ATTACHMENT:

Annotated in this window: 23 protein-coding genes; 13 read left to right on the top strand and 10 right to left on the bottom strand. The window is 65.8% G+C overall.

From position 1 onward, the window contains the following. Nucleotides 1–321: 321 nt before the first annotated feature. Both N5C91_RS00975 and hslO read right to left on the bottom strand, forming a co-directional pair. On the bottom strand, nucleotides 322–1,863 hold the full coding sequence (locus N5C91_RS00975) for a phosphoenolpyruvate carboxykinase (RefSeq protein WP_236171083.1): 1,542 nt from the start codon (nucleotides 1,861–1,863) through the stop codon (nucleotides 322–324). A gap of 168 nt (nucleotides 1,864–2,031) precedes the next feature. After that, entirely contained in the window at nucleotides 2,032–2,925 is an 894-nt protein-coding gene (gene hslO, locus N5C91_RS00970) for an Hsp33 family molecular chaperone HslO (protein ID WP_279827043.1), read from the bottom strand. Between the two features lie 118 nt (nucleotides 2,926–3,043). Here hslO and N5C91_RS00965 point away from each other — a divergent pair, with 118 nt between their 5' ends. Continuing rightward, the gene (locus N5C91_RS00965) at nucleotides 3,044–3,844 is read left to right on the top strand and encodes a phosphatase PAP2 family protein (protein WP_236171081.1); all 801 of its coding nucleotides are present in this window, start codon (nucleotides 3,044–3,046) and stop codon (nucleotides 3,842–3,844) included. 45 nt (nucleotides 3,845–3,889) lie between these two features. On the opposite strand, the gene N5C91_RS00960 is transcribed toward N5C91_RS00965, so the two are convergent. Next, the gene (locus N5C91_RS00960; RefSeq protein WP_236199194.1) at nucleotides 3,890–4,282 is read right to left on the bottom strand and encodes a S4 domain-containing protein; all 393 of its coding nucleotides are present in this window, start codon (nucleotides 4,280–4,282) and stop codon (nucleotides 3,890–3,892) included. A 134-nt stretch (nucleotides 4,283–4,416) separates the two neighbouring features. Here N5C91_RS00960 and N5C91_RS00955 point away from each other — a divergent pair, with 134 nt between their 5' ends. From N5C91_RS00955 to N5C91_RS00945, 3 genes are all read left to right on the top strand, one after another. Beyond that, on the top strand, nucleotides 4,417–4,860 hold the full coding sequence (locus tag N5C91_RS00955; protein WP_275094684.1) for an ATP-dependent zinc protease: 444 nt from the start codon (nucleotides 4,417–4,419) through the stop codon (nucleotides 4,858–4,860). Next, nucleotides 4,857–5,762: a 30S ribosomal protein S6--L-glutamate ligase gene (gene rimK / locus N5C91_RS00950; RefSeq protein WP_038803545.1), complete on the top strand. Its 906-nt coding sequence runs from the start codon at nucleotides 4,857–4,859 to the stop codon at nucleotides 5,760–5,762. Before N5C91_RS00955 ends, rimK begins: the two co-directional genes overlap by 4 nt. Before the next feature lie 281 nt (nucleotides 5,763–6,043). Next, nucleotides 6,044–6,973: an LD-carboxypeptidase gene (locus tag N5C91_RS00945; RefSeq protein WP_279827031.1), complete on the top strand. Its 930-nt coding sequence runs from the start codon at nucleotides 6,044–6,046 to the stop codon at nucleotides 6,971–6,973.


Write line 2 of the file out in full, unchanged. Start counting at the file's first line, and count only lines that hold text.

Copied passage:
From position 1 onward, the window contains the following. Nucleotides 1–321: 321 nt before the first annotated feature. Both N5C91_RS00975 and hslO read right to left on the bottom strand, forming a co-directional pair. On the bottom strand, nucleotides 322–1,863 hold the full coding sequence (locus N5C91_RS00975) for a phosphoenolpyruvate carboxykinase (RefSeq protein WP_236171083.1): 1,542 nt from the start codon (nucleotides 1,861–1,863) through the stop codon (nucleotides 322–324). A gap of 168 nt (nucleotides 1,864–2,031) precedes the next feature. After that, entirely contained in the window at nucleotides 2,032–2,925 is an 894-nt protein-coding gene (gene hslO, locus N5C91_RS00970) for an Hsp33 family molecular chaperone HslO (protein ID WP_279827043.1), read from the bottom strand. Between the two features lie 118 nt (nucleotides 2,926–3,043). Here hslO and N5C91_RS00965 point away from each other — a divergent pair, with 118 nt between their 5' ends. Continuing rightward, the gene (locus N5C91_RS00965) at nucleotides 3,044–3,844 is read left to right on the top strand and encodes a phosphatase PAP2 family protein (protein WP_236171081.1); all 801 of its coding nucleotides are present in this window, start codon (nucleotides 3,044–3,046) and stop codon (nucleotides 3,842–3,844) included. 45 nt (nucleotides 3,845–3,889) lie between these two features. On the opposite strand, the gene N5C91_RS00960 is transcribed toward N5C91_RS00965, so the two are convergent. Next, the gene (locus N5C91_RS00960; RefSeq protein WP_236199194.1) at nucleotides 3,890–4,282 is read right to left on the bottom strand and encodes a S4 domain-containing protein; all 393 of its coding nucleotides are present in this window, start codon (nucleotides 4,280–4,282) and stop codon (nucleotides 3,890–3,892) included. A 134-nt stretch (nucleotides 4,283–4,416) separates the two neighbouring features. Here N5C91_RS00960 and N5C91_RS00955 point away from each other — a divergent pair, with 134 nt between their 5' ends. From N5C91_RS00955 to N5C91_RS00945, 3 genes are all read left to right on the top strand, one after another. Beyond that, on the top strand, nucleotides 4,417–4,860 hold the full coding sequence (locus tag N5C91_RS00955; protein WP_275094684.1) for an ATP-dependent zinc protease: 444 nt from the start codon (nucleotides 4,417–4,419) through the stop codon (nucleotides 4,858–4,860). Next, nucleotides 4,857–5,762: a 30S ribosomal protein S6--L-glutamate ligase gene (gene rimK / locus N5C91_RS00950; RefSeq protein WP_038803545.1), complete on the top strand. Its 906-nt coding sequence runs from the start codon at nucleotides 4,857–4,859 to the stop codon at nucleotides 5,760–5,762. Before N5C91_RS00955 ends, rimK begins: the two co-directional genes overlap by 4 nt. Before the next feature lie 281 nt (nucleotides 5,763–6,043). Next, nucleotides 6,044–6,973: an LD-carboxypeptidase gene (locus tag N5C91_RS00945; RefSeq protein WP_279827031.1), complete on the top strand. Its 930-nt coding sequence runs from the start codon at nucleotides 6,044–6,046 to the stop codon at nucleotides 6,971–6,973.